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posted May 26, 2016, 1:38 PM by Nariman Salih Ahmad   [ updated May 30, 2016, 11:43 AM ]
In April 2016, a paper article has been published in Genome Journal by Dr. Nariman Salih Ahmad an academic staff at the Faculty of Agricultural Sciences, Field Crops Department. The Journal has an impact factor of 1.424 and it is been listed in Thomson Reuter Journal list.
The paper Article is titled: Construction of a genetic linkage map and QTL analysis in Bambara groundnut (Vigna subterranea (L) Verdc.).
The research is about the construction of genetic linkage map in bambara groundnut for the first time using different DNA marker. A total of 239 polymorphic DArT Array and SSR markers were utilised to construct the genetic map  using an F3 population from intra-specific cross. The map covered a total of 608.3cM of the plant genome. Some significant Quantitative Trait Loci (QTL) for important traits were identifying on the map positions which contribute actively to study the domestication syndrome and the development of this important crop.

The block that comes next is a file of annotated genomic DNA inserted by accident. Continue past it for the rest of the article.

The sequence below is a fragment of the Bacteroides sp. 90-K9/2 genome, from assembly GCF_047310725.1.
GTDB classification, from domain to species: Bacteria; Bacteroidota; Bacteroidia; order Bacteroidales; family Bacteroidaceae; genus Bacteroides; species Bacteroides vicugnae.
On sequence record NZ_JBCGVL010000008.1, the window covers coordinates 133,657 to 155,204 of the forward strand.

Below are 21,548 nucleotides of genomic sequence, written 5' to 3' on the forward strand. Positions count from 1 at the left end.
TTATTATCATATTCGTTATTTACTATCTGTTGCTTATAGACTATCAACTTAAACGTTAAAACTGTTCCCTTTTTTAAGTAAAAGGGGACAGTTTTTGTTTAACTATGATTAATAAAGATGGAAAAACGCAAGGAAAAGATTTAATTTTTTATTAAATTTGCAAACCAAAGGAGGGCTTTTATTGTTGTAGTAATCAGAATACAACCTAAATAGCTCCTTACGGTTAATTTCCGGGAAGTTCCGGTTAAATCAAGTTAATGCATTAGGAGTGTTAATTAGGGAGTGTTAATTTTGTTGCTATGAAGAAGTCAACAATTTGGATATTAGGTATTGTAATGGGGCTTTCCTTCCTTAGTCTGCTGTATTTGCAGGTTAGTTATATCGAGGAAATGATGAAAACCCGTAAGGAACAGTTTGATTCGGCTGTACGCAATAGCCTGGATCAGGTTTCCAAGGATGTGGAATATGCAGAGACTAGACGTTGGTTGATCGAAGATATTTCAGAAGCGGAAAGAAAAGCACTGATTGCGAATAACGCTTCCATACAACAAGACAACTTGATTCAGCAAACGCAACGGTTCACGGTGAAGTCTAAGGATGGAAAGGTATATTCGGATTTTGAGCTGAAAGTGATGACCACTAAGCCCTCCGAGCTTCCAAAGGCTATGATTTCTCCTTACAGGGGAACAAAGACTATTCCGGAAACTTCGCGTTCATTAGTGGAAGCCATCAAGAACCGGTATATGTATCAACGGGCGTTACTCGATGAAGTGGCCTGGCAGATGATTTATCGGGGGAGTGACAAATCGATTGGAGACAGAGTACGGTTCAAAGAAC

Bambara groundnut (Vigna subterranea (L.) Verdc.) is an indigenous underutilised legume which has the potential to improve food security in semi-arid Africa. So far, there are a lack of reports of controlled breeding populations that could be used for variety development and genetic studies. We reported here the construction of the first genetic linkage map of bambara groundnut using a F3 population derived from a ‘narrow’ cross between two domesticated landraces (Tiga Nicaru and DipC) with marked divergence in phenotypic traits. The map consists of 238 DArT array and SSR based markers in 21 Linkage Groups (LGs) with a total genetic distance of 608.3 cM. In addition, phenotypic traits were evaluated for a Quantitative Trait Loci (QTL) analysis over two generations. A total of 36 significant QTLs were detected for 19 traits. The phenotypic effect explained by a single QTL ranged from 11.6% to 49.9%. Two stable QTLs were mapped for internode length and growth habit. The identified QTLs could be significant for marker-assisted selection (MAS) in bambara groundnut breeding programmes.